Conference abstract

Analysis of upper respiratory tract infection surveillance data in Tolon district, 2011-2015

Pan African Medical Journal - Conference Proceedings. 2017:3(57).23 Oct 2017.
doi: 10.11604/pamj-cp.2017.3.57.192
Archived on: 23 Oct 2017
Contact the corresponding author
Keywords: Upper respiratory tract infection (URI), children below five, surveillance data
Oral presentation

Analysis of upper respiratory tract infection surveillance data in Tolon district, 2011-2015

Evans Kusi Appiah1,&, Charity Azantilow1, George Alhassan1, Edwin Accrachi1, Jacob Mahamah1

1Ghana Health Service, Tamale, Ghana

&Corresponding author
Evans Kusi Appiah, Ghana Health Service, Tamale, Ghana


Introduction: upper respiratory tract infection (URI) is a nonspecific term used to describe acute infections involving: the nose, paranasal sinuses, pharynx, larynx, trachea, and bronchi. Most URIs occur more frequently during the cold winter months. URIs spread from one person to another through aerosol droplets and direct hand-to-hand contact. WHO estimated that 4.3 million of 12.9 million of deaths among children under five years were as a result of URI. In the developing countries, seven out of ten children under 5 years of age die as a result of RTI. Upper respiratory tract infection (URI) has always been part of the top five disease in Tolon district. Surveillance data was analyzed to determine the trend of URI cases from 2011 to 2015, the distribution of cases among age groups, gender, and sub-districts.

Methods: descriptive secondary data analysis on all URI cases reporting at OPD in all health facilities in the district from 2011 to 2015 among all groups. Data was obtained from the District Health Information Management System 2 (DHIMS2). Data was analyzed by using Microsoft Excel according to person, place and time.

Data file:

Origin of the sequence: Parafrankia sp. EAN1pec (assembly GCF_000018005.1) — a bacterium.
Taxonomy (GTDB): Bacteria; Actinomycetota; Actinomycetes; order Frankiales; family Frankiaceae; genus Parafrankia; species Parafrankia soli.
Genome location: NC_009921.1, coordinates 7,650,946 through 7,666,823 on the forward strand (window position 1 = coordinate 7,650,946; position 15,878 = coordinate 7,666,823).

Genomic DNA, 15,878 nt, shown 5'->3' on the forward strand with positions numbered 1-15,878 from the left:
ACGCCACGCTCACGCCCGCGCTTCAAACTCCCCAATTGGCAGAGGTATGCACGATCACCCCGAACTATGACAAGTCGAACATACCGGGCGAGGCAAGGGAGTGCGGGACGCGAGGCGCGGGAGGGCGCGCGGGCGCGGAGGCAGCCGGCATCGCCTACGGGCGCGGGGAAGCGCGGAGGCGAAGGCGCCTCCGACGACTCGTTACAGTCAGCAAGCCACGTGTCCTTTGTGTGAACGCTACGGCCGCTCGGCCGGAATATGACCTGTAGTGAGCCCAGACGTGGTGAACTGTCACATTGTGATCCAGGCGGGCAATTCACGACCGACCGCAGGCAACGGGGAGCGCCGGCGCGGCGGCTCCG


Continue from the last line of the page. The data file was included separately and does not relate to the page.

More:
Results: from 2011 to 2015, URI cases increased from 13.8% to 16.9% and suddenly declined to 11% for two consecutive years but eventually increased to 12.8% respectively. URI cases usually peaked in October in each year. Children below five years were the most population affected whereas sixty years and above were the least affected population. Nyankpala Sub-district recorded the highest followed by Tolon sub-district and Kpendua sub-district had the least proportion of cases. More than 50% of cases were females.

Conclusion: there has been a reduction in URTI cases in the district especially from 2012 to 2015. Cases always peaks up in October almost every year. Under five years children are the most affected groups. Females were mostly affected than males. Nyankpala sub-district recorded the highest proportion of URI cases whereas Kpendua Sub-district recording the least proportion.